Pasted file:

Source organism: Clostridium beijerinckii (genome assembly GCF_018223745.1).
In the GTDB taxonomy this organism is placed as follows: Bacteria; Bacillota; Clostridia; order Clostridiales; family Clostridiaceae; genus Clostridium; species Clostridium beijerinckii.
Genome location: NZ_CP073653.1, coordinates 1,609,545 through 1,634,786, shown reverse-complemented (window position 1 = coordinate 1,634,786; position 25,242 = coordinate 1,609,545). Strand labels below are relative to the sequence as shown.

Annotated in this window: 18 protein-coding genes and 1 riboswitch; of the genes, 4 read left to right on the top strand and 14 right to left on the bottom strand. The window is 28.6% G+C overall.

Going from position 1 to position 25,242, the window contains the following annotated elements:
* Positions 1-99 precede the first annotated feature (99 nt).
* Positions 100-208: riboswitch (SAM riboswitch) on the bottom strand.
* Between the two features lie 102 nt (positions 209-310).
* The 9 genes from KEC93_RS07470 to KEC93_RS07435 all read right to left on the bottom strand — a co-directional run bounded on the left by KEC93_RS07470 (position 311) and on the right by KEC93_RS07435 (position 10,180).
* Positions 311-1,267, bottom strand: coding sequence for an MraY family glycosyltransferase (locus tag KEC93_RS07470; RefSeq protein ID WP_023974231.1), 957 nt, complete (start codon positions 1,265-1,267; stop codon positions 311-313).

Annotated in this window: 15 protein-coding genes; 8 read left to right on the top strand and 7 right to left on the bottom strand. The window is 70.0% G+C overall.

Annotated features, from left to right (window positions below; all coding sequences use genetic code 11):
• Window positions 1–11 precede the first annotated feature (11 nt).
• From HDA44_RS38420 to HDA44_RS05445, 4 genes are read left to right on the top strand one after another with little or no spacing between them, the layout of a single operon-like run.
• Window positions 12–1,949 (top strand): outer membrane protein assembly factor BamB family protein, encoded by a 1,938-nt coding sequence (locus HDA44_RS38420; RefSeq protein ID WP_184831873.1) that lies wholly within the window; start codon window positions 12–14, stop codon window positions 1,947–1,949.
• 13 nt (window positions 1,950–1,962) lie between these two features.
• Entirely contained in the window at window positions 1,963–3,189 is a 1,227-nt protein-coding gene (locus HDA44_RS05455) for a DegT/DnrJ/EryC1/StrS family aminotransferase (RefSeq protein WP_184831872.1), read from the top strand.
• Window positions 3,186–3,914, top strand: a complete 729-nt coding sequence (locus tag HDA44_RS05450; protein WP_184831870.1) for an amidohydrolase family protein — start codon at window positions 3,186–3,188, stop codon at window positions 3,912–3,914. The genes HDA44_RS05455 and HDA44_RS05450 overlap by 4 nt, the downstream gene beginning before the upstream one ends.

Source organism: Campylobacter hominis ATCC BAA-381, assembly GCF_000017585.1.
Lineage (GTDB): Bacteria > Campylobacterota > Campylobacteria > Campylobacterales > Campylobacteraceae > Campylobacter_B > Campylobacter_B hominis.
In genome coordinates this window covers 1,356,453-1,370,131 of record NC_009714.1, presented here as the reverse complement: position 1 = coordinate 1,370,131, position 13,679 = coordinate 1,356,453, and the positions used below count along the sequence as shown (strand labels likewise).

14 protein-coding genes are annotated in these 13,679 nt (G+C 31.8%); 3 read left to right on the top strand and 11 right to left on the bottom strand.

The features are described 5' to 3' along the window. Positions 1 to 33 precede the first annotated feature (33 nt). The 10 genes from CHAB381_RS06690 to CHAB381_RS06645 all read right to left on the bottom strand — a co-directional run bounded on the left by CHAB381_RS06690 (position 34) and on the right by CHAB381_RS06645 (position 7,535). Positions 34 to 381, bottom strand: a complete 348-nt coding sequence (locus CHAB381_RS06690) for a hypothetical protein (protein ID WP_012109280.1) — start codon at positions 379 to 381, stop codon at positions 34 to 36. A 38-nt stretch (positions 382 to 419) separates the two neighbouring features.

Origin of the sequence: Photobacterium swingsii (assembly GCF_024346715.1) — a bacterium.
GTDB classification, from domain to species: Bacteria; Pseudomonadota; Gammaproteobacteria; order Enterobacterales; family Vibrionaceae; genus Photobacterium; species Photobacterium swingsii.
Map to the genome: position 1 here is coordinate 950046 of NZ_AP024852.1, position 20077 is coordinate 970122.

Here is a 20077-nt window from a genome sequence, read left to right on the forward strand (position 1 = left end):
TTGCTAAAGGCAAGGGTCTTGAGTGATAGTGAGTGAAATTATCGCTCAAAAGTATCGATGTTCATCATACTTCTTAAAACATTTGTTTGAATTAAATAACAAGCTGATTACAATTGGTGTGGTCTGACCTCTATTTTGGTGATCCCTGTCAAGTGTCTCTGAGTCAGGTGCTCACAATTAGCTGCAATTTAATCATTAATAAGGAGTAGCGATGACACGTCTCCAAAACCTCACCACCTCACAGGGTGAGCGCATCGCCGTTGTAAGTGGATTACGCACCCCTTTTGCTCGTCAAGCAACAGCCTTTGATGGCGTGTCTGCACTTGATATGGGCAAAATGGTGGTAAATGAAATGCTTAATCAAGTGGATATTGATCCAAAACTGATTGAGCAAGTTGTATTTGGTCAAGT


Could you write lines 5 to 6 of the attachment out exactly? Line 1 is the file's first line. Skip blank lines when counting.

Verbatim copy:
Going from position 1 to position 25,242, the window contains the following annotated elements:
* Positions 1-99 precede the first annotated feature (99 nt).